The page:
3 ways to stop deer damaging your garden

3 ways to stop deer damaging your garden

Seeing a real-life wild deer in your garden is thrilling – until you spot the trail of destruction following in Bambi’s wake. To a deer, a garden is just a delicious buffet of tasty treats laid on for its benefit. Deer eat foliage, flowers, and sometimes even tree bark during winter when other food is scarce. Male deer also damage tree branches and stems when they rub their antlers against them. Protecting your plants against deer isn’t always easy, but there are steps you can take to limit the damage.


1. Deer-resistant barriers

A deer-proof fence is the best way to keep deer out of your garden. To stop deer jumping over or finding their way under it, your fence will need to be at least 1.8m (6ft) high and made of heavy wire mesh pegged down to the ground. In areas where small muntjac deer are a problem, the mesh size should be no bigger than 7.5cm x 7.5cm (3in x 3in). For larger deer, use a maximum mesh size of 20cm x 15cm (8in x 6in). In case deer do still find their way in, it’s important to provide a way for them to get out again, such as a self-closing gate.

You can also protect individual trees with plastic tree guards that wrap around the trunks, or by surrounding each tree with stakes at least 1.5m high, so that deer can’t get close enough to eat the bark or to rub their antlers against it. Netting guards also work well for conifers and shrubs that don’t have clear stems.


2. Deer-repellent products

Animal repellent sprays, will usually discourage deer from browsing, although the sprays need to be reapplied frequently, particularly after it’s rained. Ultrasonic devices work for occasional deer intruders, but regular visitors to your garden may get used to the noise and start to ignore it. Deer do tend to steer clear of dogs though, so if all else fails, getting a pet dog may be the answer to your problems.


3. Deer-resistant plants

Sadly for gardeners, deer are not fussy about their food. However, there do seem to be some plants that they find less appealing. These include many plants with strongly scented leaves, especially herbs. Here are a few worth trying:

  • Stop deer damaging your garden Agapanthus
  • Alliums
  • Buddleja davidii (Butterfly bush)
  • Choisya ternata (Mexican orange blossom)
  • Cistus (Rock rose)
  • Euphorbia (Spurge)
  • Hellebores
  • Hydrangea
  • Lavender
  • Mint
  • Sage
  • Thyme

Take a look at what’s growing in your neighbours’ gardens too – this will give you a clue as to which plants your local deer do and don’t fancy.

Although deer can make life difficult for gardeners, they also provide an opportunity for us to find ways to live in harmony with our local wildlife. Come and visit the garden centre for more advice, products and plants to let you enjoy your garden as well as all its visitors!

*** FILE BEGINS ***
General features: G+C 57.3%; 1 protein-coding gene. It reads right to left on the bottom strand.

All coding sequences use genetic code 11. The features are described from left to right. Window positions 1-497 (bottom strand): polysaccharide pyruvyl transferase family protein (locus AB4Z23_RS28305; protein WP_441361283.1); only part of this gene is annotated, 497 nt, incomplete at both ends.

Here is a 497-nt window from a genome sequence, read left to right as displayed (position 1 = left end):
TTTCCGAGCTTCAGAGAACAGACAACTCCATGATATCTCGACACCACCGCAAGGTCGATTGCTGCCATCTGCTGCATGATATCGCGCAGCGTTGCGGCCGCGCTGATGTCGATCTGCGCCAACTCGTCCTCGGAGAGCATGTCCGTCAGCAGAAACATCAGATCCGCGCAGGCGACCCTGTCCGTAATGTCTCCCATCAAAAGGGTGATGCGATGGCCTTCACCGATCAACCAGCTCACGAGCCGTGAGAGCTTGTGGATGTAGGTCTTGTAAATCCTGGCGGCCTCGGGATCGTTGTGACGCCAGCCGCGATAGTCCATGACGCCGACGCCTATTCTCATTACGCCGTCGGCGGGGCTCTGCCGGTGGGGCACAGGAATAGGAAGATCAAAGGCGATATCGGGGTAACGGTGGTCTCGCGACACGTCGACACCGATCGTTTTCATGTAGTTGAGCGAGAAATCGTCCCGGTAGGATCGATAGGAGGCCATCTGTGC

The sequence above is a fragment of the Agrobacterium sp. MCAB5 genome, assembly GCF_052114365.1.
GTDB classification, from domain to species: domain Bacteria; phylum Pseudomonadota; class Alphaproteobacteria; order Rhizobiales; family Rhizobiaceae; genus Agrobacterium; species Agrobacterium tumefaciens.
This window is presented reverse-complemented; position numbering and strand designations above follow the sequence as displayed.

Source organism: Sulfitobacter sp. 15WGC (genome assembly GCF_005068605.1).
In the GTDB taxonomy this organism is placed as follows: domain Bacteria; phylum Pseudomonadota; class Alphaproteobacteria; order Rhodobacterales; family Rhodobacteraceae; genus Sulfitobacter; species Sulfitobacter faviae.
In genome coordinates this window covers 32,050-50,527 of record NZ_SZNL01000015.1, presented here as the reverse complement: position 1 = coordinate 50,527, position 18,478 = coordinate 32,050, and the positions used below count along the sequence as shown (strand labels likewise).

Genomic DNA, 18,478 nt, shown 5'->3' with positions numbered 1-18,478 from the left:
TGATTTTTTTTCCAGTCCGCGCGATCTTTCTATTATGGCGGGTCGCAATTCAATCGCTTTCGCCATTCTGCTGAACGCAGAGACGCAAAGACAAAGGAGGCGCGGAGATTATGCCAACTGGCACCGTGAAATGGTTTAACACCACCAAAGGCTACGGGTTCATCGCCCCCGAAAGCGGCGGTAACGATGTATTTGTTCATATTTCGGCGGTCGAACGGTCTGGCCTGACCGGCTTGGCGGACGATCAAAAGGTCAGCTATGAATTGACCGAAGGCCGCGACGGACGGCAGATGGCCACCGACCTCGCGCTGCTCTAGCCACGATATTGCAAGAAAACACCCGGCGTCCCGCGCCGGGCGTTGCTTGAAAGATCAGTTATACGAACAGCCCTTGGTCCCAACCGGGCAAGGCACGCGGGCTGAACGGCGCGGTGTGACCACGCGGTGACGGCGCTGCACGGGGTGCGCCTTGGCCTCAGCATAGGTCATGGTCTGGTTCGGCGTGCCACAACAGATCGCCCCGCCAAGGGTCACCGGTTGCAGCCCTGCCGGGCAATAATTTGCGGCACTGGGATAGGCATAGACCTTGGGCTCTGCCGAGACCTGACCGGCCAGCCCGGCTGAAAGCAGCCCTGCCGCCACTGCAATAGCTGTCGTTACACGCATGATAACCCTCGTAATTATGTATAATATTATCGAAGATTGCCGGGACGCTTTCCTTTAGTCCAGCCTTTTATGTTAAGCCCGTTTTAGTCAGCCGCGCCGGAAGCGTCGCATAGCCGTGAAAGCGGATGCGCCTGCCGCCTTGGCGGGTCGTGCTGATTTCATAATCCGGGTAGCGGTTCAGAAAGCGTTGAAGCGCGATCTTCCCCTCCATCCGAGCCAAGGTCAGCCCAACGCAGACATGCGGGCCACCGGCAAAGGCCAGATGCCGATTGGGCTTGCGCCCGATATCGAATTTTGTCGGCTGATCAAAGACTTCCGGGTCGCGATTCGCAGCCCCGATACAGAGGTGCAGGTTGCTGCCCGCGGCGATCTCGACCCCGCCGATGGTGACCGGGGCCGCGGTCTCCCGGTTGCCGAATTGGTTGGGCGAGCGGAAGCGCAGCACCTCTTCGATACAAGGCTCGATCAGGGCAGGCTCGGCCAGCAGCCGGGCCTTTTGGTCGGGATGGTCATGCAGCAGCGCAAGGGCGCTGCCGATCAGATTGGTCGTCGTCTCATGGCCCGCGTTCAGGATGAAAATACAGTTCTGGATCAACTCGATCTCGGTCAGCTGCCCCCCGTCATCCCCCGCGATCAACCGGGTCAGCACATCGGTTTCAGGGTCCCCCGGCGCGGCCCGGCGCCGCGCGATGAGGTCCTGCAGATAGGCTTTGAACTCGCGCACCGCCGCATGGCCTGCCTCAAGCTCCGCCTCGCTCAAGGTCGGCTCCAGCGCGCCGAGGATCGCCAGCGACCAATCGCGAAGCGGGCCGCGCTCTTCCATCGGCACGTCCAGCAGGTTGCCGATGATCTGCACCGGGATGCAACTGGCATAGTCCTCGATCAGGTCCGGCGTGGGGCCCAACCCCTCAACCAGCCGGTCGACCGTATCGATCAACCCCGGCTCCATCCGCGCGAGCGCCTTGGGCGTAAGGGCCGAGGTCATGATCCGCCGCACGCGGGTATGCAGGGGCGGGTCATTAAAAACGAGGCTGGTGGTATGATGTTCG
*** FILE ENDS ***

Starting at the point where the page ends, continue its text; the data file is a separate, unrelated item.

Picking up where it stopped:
You might also be interested in:

What to do about badgers in your garden?

Many of us met our first badger in a bed-time story, whether it was the kindly and wise Mr Badger from The Wind and the Willows, Fantastic Mr Fox’s legal-minded Clive Badger Esq. or The Chronicles of Narnia’s loyal Trufflehunter. But anyone who’s woken to find their bins knocked over and holes dug in their lawn by badgers in search of supper may have a less rosy view. Badgers and their dwellings (setts) are protected by law, but there are some steps you can take to protect your garden.

DIY: indoor mini garden

Creating your own mini garden is really easy and great fun for all ages. Children love to make mini gardens as there is something whimsical and magical about them and they can look fantastic inside the house or outside on a patio, depending on the plants you pick. It is an opportunity to create a mini garden with a theme of your choice and get creative as you like. So grab your favourite little plants and accessories to put up a mini garden of your dreams.  

What we can learn from Roy Lancaster

Roy Lancaster is well known for presenting Gardeners World and appeared on other horticultural shows such as Gardeners Question Time. He is a prolific horticultural writer and speaker and he could be called a ‘Plant Hunter’ as his career took him all around the world discovering new plants. So what can we learn from Roy Lancaster?

How to make sure that Valentine’s bouquet lasts longer?

So you’ve received some beautiful flowers for Valentine’s Day from your loved one, or maybe a secret admirer and you want to keep them looking at their very best for as long as possible. With these tips, you can make sure your Valentine’s bouquet lasts as long as possible.